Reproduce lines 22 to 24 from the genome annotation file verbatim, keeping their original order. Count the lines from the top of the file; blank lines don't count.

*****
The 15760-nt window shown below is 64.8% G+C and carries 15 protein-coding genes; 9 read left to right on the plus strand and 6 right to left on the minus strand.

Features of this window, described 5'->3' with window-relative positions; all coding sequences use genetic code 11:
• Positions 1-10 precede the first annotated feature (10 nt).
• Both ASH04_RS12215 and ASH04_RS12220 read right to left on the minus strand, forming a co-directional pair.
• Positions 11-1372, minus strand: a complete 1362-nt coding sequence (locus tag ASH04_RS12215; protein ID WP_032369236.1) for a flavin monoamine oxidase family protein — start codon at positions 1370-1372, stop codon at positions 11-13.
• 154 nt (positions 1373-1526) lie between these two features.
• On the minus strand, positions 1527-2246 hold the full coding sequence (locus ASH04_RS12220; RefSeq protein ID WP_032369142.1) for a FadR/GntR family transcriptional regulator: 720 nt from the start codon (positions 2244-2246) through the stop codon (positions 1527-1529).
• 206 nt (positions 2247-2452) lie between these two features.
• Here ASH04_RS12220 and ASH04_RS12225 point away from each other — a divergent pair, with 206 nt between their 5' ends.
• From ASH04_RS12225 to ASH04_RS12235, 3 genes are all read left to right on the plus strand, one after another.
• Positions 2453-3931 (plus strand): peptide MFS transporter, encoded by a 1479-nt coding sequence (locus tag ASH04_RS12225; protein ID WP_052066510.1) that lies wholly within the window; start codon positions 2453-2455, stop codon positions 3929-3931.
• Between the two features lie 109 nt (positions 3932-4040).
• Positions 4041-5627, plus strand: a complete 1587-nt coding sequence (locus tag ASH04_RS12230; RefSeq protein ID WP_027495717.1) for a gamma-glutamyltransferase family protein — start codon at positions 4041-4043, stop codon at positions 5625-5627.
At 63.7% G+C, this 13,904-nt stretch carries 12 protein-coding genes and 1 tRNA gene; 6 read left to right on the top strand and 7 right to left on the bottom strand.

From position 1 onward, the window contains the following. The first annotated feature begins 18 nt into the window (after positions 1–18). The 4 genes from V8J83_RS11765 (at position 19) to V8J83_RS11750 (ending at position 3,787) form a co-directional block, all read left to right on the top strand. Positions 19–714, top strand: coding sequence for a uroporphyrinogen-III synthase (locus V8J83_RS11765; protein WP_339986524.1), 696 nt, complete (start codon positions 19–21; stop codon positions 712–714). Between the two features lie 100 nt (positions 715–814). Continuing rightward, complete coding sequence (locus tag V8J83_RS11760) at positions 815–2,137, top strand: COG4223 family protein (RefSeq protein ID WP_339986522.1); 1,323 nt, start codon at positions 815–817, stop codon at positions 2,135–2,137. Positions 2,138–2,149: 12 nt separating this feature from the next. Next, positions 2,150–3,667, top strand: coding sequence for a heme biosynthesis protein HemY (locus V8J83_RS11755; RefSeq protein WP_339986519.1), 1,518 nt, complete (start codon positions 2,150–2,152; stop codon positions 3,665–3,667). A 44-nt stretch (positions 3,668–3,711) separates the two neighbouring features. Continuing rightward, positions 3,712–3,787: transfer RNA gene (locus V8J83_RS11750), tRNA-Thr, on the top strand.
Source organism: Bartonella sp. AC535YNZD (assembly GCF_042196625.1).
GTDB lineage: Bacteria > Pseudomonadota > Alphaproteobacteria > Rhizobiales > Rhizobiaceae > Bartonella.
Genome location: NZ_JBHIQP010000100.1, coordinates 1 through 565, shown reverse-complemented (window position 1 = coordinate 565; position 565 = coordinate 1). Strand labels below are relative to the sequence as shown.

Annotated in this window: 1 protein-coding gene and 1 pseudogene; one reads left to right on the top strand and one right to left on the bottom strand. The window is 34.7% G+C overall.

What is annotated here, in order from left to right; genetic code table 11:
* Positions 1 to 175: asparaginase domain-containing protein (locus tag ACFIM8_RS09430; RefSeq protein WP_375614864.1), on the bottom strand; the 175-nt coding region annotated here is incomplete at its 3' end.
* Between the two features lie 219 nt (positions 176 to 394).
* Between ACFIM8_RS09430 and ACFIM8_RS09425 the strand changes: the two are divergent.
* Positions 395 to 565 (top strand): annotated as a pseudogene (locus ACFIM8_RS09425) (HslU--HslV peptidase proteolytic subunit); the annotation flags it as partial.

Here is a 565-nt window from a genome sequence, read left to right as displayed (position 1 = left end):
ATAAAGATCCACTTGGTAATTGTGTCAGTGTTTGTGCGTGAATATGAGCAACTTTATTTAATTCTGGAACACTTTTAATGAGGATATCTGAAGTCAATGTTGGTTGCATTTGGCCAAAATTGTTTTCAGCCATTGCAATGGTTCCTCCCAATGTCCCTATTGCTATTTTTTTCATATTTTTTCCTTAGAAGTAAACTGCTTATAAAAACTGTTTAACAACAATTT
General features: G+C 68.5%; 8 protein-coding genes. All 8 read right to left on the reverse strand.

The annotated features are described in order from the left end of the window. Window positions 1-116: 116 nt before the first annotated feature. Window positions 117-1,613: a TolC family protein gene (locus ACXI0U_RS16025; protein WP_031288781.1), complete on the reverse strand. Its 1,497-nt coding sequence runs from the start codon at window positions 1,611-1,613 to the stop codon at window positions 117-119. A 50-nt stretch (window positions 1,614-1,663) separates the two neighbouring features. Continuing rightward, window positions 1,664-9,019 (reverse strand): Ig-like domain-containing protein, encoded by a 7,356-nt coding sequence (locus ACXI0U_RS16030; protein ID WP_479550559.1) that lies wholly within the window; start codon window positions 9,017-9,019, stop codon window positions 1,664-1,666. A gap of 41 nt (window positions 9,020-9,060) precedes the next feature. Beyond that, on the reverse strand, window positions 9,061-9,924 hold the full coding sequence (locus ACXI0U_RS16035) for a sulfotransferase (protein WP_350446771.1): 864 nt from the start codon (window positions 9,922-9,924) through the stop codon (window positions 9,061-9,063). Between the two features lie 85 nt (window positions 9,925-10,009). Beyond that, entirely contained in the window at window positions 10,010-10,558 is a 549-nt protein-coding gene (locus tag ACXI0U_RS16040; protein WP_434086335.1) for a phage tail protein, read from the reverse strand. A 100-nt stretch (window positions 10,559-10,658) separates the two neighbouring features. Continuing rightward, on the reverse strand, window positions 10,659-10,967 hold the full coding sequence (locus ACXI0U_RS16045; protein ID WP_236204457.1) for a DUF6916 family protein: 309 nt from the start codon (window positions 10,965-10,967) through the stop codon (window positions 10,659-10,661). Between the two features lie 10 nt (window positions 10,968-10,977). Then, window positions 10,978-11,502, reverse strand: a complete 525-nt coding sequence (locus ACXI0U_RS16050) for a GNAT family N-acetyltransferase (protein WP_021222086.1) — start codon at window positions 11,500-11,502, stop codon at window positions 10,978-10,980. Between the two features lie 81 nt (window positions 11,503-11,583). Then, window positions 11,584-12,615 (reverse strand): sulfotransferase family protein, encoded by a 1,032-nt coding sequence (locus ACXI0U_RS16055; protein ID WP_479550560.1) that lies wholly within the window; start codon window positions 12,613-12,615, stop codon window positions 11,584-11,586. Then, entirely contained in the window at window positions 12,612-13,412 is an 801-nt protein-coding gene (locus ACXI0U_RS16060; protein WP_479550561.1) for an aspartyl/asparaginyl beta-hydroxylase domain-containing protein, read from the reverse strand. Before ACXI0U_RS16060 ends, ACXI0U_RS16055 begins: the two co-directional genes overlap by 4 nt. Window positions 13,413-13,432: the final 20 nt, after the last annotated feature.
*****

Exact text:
* Between the two features lie 219 nt (positions 176 to 394).
* Between ACFIM8_RS09430 and ACFIM8_RS09425 the strand changes: the two are divergent.
* Positions 395 to 565 (top strand): annotated as a pseudogene (locus ACFIM8_RS09425) (HslU--HslV peptidase proteolytic subunit); the annotation flags it as partial.